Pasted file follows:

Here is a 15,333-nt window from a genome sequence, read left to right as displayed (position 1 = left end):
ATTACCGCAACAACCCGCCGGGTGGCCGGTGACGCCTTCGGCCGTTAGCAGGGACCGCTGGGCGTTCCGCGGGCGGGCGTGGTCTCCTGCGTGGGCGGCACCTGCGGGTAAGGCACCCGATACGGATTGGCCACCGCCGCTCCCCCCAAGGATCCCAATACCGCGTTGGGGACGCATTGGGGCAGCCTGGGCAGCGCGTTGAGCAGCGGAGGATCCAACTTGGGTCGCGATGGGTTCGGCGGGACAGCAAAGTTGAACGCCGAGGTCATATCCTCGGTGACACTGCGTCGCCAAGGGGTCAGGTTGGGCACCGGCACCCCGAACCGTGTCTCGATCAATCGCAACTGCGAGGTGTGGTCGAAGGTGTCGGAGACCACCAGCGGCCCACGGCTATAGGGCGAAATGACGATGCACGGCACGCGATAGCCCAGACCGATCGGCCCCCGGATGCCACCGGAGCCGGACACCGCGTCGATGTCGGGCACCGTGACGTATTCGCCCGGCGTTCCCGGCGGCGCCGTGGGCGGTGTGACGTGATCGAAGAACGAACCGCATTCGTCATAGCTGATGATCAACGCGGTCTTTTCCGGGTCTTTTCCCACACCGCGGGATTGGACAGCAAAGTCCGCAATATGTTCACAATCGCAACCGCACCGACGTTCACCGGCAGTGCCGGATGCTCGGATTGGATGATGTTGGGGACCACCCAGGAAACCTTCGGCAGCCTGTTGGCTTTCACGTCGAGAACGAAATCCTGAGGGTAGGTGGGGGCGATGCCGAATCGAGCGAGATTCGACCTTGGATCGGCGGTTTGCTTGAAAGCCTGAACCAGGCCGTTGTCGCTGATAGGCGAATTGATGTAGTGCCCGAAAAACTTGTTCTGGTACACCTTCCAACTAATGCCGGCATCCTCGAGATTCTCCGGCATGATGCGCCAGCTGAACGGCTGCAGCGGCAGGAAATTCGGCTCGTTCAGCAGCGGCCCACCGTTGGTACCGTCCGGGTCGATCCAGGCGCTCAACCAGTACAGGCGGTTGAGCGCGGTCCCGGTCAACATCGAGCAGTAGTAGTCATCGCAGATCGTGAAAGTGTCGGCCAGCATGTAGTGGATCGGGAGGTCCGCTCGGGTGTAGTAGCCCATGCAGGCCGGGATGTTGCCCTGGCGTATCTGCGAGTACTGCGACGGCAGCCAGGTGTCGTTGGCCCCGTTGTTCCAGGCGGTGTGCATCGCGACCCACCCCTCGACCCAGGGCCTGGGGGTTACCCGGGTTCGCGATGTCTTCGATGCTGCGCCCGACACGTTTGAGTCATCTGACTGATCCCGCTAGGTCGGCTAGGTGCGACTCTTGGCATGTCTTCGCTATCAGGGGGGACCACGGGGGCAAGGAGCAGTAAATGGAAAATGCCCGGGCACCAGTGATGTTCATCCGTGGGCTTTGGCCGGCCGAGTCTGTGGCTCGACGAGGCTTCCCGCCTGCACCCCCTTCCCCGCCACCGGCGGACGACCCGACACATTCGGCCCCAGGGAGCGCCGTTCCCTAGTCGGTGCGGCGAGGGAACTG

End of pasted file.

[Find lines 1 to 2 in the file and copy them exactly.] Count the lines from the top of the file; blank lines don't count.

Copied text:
Here is a 15,333-nt window from a genome sequence, read left to right as displayed (position 1 = left end):
ATTACCGCAACAACCCGCCGGGTGGCCGGTGACGCCTTCGGCCGTTAGCAGGGACCGCTGGGCGTTCCGCGGGCGGGCGTGGTCTCCTGCGTGGGCGGCACCTGCGGGTAAGGCACCCGATACGGATTGGCCACCGCCGCTCCCCCCAAGGATCCCAATACCGCGTTGGGGACGCATTGGGGCAGCCTGGGCAGCGCGTTGAGCAGCGGAGGATCCAACTTGGGTCGCGATGGGTTCGGCGGGACAGCAAAGTTGAACGCCGAGGTCATATCCTCGGTGACACTGCGTCGCCAAGGGGTCAGGTTGGGCACCGGCACCCCGAACCGTGTCTCGATCAATCGCAACTGCGAGGTGTGGTCGAAGGTGTCGGAGACCACCAGCGGCCCACGGCTATAGGGCGAAATGACGATGCACGGCACGCGATAGCCCAGACCGATCGGCCCCCGGATGCCACCGGAGCCGGACACCGCGTCGATGTCGGGCACCGTGACGTATTCGCCCGGCGTTCCCGGCGGCGCCGTGGGCGGTGTGACGTGATCGAAGAACGAACCGCATTCGTCATAGCTGATGATCAACGCGGTCTTTTCCGGGTCTTTTCCCACACCGCGGGATTGGACAGCAAAGTCCGCAATATGTTCACAATCGCAACCGCACCGACGTTCACCGGCAGTGCCGGATGCTCGGATTGGATGATGTTGGGGACCACCCAGGAAACCTTCGGCAGCCTGTTGGCTTTCACGTCGAGAACGAAATCCTGAGGGTAGGTGGGGGCGATGCCGAATCGAGCGAGATTCGACCTTGGATCGGCGGTTTGCTTGAAAGCCTGAACCAGGCCGTTGTCGCTGATAGGCGAATTGATGTAGTGCCCGAAAAACTTGTTCTGGTACACCTTCCAACTAATGCCGGCATCCTCGAGATTCTCCGGCATGATGCGCCAGCTGAACGGCTGCAGCGGCAGGAAATTCGGCTCGTTCAGCAGCGGCCCACCGTTGGTACCGTCCGGGTCGATCCAGGCGCTCAACCAGTACAGGCGGTTGAGCGCGGTCCCGGTCAACATCGAGCAGTAGTAGTCATCGCAGATCGTGAAAGTGTCGGCCAGCATGTAGTGGATCGGGAGGTCCGCTCGGGTGTAGTAGCCCATGCAGGCCGGGATGTTGCCCTGGCGTATCTGCGAGTACTGCGACGGCAGCCAGGTGTCGTTGGCCCCGTTGTTCCAGGCGGTGTGCATCGCGACCCACCCCTCGACCCAGGGCCTGGGGGTTACCCGGGTTCGCGATGTCTTCGATGCTGCGCCCGACACGTTTGAGTCATCTGACTGATCCCGCTAGGTCGGCTAGGTGCGACTCTTGGCATGTCTTCGCTATCAGGGGGGACCACGGGGGCAAGGAGCAGTAAATGGAAAATGCCCGGGCACCAGTGATGTTCATCCGTGGGCTTTGGCCGGCCGAGTCTGTGGCTCGACGAGGCTTCCCGCCTGCACCCCCTTCCCCGCCACCGGCGGACGACCCGACACATTCGGCCCCAGGGAGCGCCGTTCCCTAGTCGGTGCGGCGAGGGAACTG